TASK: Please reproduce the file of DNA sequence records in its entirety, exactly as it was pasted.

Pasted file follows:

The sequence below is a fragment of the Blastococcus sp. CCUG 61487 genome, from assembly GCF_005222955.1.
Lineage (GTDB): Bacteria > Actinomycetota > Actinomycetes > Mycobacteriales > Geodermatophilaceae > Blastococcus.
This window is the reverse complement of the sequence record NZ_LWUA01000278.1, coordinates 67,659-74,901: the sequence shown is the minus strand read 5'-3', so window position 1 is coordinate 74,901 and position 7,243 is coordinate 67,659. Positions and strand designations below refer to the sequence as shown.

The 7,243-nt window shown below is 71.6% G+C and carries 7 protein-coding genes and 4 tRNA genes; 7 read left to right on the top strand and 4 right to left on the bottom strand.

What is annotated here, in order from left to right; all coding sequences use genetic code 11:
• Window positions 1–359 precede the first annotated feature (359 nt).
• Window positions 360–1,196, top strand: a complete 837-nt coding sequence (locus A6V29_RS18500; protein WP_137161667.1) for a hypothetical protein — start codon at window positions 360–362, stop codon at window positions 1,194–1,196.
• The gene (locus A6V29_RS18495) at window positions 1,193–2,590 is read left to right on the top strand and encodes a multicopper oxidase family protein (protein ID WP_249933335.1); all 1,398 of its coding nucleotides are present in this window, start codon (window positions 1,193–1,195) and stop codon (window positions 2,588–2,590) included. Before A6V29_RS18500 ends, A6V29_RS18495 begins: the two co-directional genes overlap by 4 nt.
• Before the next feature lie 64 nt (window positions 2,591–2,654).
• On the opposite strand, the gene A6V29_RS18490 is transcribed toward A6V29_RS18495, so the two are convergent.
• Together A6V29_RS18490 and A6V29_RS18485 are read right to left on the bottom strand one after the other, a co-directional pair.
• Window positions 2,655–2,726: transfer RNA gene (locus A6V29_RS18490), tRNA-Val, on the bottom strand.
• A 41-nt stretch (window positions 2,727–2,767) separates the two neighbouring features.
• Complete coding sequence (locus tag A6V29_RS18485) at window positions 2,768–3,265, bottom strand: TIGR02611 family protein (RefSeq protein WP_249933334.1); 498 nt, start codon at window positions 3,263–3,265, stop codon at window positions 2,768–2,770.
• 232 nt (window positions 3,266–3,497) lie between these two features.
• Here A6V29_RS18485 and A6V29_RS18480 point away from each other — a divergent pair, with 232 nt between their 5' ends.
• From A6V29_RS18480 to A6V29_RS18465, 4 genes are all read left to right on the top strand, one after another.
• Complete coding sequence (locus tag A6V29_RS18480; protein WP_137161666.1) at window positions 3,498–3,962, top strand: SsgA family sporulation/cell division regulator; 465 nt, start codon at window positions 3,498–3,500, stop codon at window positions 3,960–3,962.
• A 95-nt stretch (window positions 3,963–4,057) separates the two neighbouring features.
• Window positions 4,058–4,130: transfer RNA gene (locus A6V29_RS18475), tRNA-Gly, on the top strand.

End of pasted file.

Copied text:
The sequence below is a fragment of the Blastococcus sp. CCUG 61487 genome, from assembly GCF_005222955.1.
Lineage (GTDB): Bacteria > Actinomycetota > Actinomycetes > Mycobacteriales > Geodermatophilaceae > Blastococcus.
This window is the reverse complement of the sequence record NZ_LWUA01000278.1, coordinates 67,659-74,901: the sequence shown is the minus strand read 5'-3', so window position 1 is coordinate 74,901 and position 7,243 is coordinate 67,659. Positions and strand designations below refer to the sequence as shown.

The 7,243-nt window shown below is 71.6% G+C and carries 7 protein-coding genes and 4 tRNA genes; 7 read left to right on the top strand and 4 right to left on the bottom strand.

What is annotated here, in order from left to right; all coding sequences use genetic code 11:
• Window positions 1–359 precede the first annotated feature (359 nt).
• Window positions 360–1,196, top strand: a complete 837-nt coding sequence (locus A6V29_RS18500; protein WP_137161667.1) for a hypothetical protein — start codon at window positions 360–362, stop codon at window positions 1,194–1,196.
• The gene (locus A6V29_RS18495) at window positions 1,193–2,590 is read left to right on the top strand and encodes a multicopper oxidase family protein (protein ID WP_249933335.1); all 1,398 of its coding nucleotides are present in this window, start codon (window positions 1,193–1,195) and stop codon (window positions 2,588–2,590) included. Before A6V29_RS18500 ends, A6V29_RS18495 begins: the two co-directional genes overlap by 4 nt.
• Before the next feature lie 64 nt (window positions 2,591–2,654).
• On the opposite strand, the gene A6V29_RS18490 is transcribed toward A6V29_RS18495, so the two are convergent.
• Together A6V29_RS18490 and A6V29_RS18485 are read right to left on the bottom strand one after the other, a co-directional pair.
• Window positions 2,655–2,726: transfer RNA gene (locus A6V29_RS18490), tRNA-Val, on the bottom strand.
• A 41-nt stretch (window positions 2,727–2,767) separates the two neighbouring features.
• Complete coding sequence (locus tag A6V29_RS18485) at window positions 2,768–3,265, bottom strand: TIGR02611 family protein (RefSeq protein WP_249933334.1); 498 nt, start codon at window positions 3,263–3,265, stop codon at window positions 2,768–2,770.
• 232 nt (window positions 3,266–3,497) lie between these two features.
• Here A6V29_RS18485 and A6V29_RS18480 point away from each other — a divergent pair, with 232 nt between their 5' ends.
• From A6V29_RS18480 to A6V29_RS18465, 4 genes are all read left to right on the top strand, one after another.
• Complete coding sequence (locus tag A6V29_RS18480; protein WP_137161666.1) at window positions 3,498–3,962, top strand: SsgA family sporulation/cell division regulator; 465 nt, start codon at window positions 3,498–3,500, stop codon at window positions 3,960–3,962.
• A 95-nt stretch (window positions 3,963–4,057) separates the two neighbouring features.
• Window positions 4,058–4,130: transfer RNA gene (locus A6V29_RS18475), tRNA-Gly, on the top strand.